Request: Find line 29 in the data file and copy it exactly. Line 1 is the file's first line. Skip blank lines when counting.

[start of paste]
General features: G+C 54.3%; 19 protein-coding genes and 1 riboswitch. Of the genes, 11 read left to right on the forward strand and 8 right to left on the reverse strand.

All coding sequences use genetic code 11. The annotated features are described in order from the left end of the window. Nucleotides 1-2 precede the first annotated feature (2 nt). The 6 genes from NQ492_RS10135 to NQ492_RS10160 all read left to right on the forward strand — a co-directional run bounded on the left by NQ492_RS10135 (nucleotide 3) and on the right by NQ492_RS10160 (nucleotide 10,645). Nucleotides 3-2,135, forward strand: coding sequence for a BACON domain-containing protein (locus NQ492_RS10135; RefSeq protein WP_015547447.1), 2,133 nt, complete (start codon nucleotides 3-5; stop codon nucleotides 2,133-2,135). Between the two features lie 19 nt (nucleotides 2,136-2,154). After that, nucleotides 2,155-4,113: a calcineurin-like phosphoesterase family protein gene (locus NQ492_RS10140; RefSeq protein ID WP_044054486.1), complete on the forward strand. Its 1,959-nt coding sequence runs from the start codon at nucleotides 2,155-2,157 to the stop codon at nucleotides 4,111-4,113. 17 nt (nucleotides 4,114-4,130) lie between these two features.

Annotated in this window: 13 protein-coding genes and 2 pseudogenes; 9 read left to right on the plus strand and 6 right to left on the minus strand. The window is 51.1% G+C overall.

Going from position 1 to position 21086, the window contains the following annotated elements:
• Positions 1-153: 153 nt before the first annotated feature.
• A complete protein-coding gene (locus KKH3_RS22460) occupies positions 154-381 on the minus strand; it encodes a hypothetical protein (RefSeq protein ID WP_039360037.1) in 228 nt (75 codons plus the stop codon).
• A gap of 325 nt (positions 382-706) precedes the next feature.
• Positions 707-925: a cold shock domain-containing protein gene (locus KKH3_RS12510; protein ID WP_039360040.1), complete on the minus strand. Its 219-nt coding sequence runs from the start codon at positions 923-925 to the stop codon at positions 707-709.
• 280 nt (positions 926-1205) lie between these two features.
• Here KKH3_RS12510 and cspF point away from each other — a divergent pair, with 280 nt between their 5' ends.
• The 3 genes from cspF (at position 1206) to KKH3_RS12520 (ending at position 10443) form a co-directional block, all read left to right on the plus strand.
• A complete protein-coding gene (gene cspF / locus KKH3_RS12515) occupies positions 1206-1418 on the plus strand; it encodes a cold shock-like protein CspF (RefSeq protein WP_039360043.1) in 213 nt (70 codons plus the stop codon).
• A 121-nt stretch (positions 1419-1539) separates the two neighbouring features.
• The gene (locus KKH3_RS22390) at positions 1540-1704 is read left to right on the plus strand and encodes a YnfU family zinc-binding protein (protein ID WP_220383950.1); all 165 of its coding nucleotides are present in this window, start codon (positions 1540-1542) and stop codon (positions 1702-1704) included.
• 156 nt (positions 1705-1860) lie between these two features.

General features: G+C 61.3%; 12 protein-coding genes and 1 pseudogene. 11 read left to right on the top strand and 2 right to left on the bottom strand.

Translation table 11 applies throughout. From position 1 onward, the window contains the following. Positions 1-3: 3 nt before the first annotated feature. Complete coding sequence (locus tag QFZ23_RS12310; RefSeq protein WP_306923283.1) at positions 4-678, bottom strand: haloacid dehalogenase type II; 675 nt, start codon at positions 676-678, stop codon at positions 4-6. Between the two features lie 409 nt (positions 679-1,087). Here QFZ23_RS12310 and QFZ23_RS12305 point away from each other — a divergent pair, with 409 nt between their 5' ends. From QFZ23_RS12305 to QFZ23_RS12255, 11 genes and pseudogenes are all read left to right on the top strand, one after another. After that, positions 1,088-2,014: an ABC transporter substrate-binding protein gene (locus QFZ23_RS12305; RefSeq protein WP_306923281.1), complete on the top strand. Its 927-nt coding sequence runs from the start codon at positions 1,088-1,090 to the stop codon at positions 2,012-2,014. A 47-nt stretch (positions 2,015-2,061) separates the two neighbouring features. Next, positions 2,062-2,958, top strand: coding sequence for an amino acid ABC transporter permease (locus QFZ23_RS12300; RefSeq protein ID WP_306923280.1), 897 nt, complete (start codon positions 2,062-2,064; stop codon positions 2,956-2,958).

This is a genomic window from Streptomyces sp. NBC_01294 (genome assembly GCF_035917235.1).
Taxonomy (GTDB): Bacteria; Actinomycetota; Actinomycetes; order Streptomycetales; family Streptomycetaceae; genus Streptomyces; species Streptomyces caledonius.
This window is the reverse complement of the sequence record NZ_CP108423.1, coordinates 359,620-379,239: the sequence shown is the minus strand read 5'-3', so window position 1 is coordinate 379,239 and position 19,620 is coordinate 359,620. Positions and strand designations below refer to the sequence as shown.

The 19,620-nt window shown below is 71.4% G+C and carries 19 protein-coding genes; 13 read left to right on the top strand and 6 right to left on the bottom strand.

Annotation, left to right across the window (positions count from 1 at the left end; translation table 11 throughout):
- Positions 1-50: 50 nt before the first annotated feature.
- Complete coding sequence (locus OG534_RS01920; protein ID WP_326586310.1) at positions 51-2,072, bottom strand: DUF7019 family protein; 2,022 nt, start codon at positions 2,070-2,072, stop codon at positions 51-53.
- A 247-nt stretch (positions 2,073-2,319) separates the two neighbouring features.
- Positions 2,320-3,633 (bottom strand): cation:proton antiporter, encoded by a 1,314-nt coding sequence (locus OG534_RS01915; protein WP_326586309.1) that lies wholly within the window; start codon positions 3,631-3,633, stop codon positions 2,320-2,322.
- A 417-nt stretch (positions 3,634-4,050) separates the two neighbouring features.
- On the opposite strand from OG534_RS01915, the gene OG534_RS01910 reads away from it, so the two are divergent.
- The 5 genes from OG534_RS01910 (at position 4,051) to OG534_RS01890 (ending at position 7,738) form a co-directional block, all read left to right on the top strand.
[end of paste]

- The 5 genes from OG534_RS01910 (at position 4,051) to OG534_RS01890 (ending at position 7,738) form a co-directional block, all read left to right on the top strand.